Chhattisgarh trades surplus rice for bio-ethanol, sparks food vs grain debate

State government says initiative will reduce use of crude oil and fetch good support price of grains, food rights groups caution that use of grain for fuel may trigger food inflation and shortage 

Representational picture. Photo: iStock

After the project to produce biodiesel from jatropha failed to take off, Chhattisgarh has now turned its attention towards the production of bio-ethanol from surplus rice, sparking the food versus fuel debate.

The state’s Congress government signed four memoranda of understanding (MoUs) with private enterprises earlier this week to set up one each bio-ethanol production unit in Janjgir-Champa and Mahasamund and two at Mungeli district.

The combined annual target of these units is to produce 1,17,500 kilolitres of ethanol for which 3, 50,000 tons of rice will be needed as raw material.

The inking of MoUs took place after the National Biofuel Coordination Committee (NBCC) under the Ministry of Petroleum and Natural Gas in April gave the approval to convert surplus rice stocks into ethanol to be used in making alcohol-based hand-sanitisers and for blending in petrol.


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The Centre’s decision was a deviation from the earlier approach of using non-food resources to produce bio-fuel, and it comes at a time when India’s ranking in the Global Hunger Index has slipped nine places.

The Chhattisgarh government is amongst the first to go off the blocks to take advantage of the Centre’s new policy to allow conversion of surplus food grains to ethanol.

According to a concept note of the Chhattisgarh state Industrial Development Corporation Limited (IDCL), the nodal agency to promote the bio-fuel sector in the state estimated six lakh metric tonnes of paddy will be available after meeting requirement of Public Distribution System (PDS), for production of ethanol.

Given the current level of surplus rice and the likely increase in production, there will be a requirement of at least six bio-ethanol production plants in the state, according to the IDCL.

The state government signed the MoU with the Chhattisgarh Distilleries, Durg, Chiranjivni Realcon Pvt Limited, Bilaspur, Cubico Chemicals Pirvate Limited, Bhilai and Shyam Warehousing and Power Private Limited, Janjgir-Champa to set up the four units, identifying bio-ethanol as the focus sector for investments under its Industrial Policy.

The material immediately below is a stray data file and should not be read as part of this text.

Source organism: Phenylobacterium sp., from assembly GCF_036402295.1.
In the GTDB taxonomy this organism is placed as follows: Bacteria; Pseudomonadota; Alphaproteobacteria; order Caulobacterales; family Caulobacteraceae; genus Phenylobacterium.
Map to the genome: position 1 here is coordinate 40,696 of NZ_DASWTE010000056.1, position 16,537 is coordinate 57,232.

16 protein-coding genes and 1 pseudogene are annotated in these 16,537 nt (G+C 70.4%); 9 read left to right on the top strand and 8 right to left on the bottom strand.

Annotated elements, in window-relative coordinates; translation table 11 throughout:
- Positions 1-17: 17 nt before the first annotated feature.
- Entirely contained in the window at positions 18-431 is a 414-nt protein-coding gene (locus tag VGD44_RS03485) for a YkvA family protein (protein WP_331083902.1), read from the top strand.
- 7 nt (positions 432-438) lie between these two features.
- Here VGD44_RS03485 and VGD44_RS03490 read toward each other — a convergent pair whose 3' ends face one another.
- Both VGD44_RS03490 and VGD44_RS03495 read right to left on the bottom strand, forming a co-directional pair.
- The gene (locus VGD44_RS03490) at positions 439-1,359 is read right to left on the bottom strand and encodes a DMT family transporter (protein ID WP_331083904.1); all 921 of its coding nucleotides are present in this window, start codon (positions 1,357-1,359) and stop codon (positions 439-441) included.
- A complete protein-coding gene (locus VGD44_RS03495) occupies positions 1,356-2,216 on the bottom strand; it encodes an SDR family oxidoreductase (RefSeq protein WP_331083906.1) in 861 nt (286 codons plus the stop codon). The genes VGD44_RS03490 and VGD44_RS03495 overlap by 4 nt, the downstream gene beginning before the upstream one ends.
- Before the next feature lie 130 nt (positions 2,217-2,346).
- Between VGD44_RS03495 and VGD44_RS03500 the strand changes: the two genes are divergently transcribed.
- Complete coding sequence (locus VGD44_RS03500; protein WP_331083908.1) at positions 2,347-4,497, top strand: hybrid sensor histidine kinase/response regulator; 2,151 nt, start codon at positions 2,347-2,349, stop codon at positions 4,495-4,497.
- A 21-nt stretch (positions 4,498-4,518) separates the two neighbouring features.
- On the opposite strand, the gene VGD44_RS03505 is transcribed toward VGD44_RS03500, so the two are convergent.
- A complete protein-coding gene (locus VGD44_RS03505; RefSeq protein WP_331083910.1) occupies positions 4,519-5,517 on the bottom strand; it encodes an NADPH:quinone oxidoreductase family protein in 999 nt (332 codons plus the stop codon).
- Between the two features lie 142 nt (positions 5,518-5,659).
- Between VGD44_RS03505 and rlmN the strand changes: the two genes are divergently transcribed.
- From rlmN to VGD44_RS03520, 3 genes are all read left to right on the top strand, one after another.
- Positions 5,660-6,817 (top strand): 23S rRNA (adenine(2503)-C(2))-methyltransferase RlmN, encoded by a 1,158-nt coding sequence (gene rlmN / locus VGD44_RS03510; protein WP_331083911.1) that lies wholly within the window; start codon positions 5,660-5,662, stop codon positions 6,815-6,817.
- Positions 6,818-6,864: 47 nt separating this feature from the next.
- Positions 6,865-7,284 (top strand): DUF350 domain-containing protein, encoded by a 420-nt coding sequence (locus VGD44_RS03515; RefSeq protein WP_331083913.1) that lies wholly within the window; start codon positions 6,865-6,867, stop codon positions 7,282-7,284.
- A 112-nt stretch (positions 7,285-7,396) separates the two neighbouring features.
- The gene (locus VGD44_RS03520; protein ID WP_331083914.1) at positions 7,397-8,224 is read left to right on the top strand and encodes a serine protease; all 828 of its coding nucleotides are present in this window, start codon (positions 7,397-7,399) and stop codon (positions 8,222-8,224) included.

To encourage investment in this sector, the government is also offering a slew of incentives such as interest subsidy, fixed capital investment subsidy and electricity duty exemption among others. It’s also offering a special grant of ₹2 crore under an early bird scheme for the first six units that can sell the ethanol/bio-fuel to public sector enterprises such as Hindustan Petroleum, Indian Oil, Bharat Petroleum etc. within the six months from the date of execution of MoU.

The Centre’s 2018 Biofuel Policy set the target of 20 per cent ethanol blending with petrol and 5 per cent biodiesel-blending by the year 2030. Currently the blending ration stands at around 2 per cent for petrol and less than 0.1 per cent for diesel.

The Chhattisgarh government claims that its bio-ethanol production initiative will not only reduce the use of petrol and diesel, but also strengthen the agrarian economy by fetching good support price of grains.

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Experts and food rights groups around the world, however, caution the use of grain for fuel is fraught with danger of triggering food inflation and shortage, citing how some developing countries such as the United States are contributing to the rise in food prices globally by diverting food crops to produce bio-fuel. In 2018-19, 37.6 per cent of the corn produced in the US was used for making ethanol.

“We need to move from the food versus fuel debate to a food and fuel debate. There is no question: food comes first,” the Food and Agriculture Organisation of the United Nations observes.

The Right to Food Campaign, an informal network of individuals and organisations committed to the realisation of the right to food in India, too has flayed the Centre’s decision to divert food grain for the production of ethanol.

Chhattisgarh’s agriculture minister and government spokesperson Ravindra Choubey said the state was using the rice for ethanol production because its consistent request to the Centre to purchase the surplus paddy from the state for the central pool went unheard.

He, however, refuted the possibility of the move triggering food shortage in the long run. “Chhattisgarh is called the rice bowl of the country because it produces more than enough. As against 24 LMT of rice needed by the state government for disbursement under PDS, the state procured 1.25 crore MT of paddy in the previous Kharif season,” he said.

The previous BJP government in the state had also embarked on a similar ambitious plan to produce biodiesel from jatropha plants to make the state a bio-fuel hub. Crores of rupees were spent by the state government to plant jatropha on fallow and barren government land with an aim to produce two million tons of biodiesel.

It had said that one hectare of jatropha plantation would yield two tons of biodiesel on an average.

At that time the project became commercially unviable as the yield was much less than what was expected. Moreover, the cultivation of toxic jatropha plants led to environmental problems.

Choubey, however, said the previous initiative failed because there was no proper planning. He said the present endeavour would not meet the same fate. “Unlike in the past, we are now only facilitating the industries by making available to them the existing raw resource needed for ethanol production.”

(With inputs from Abhijat Shukla in Raipur)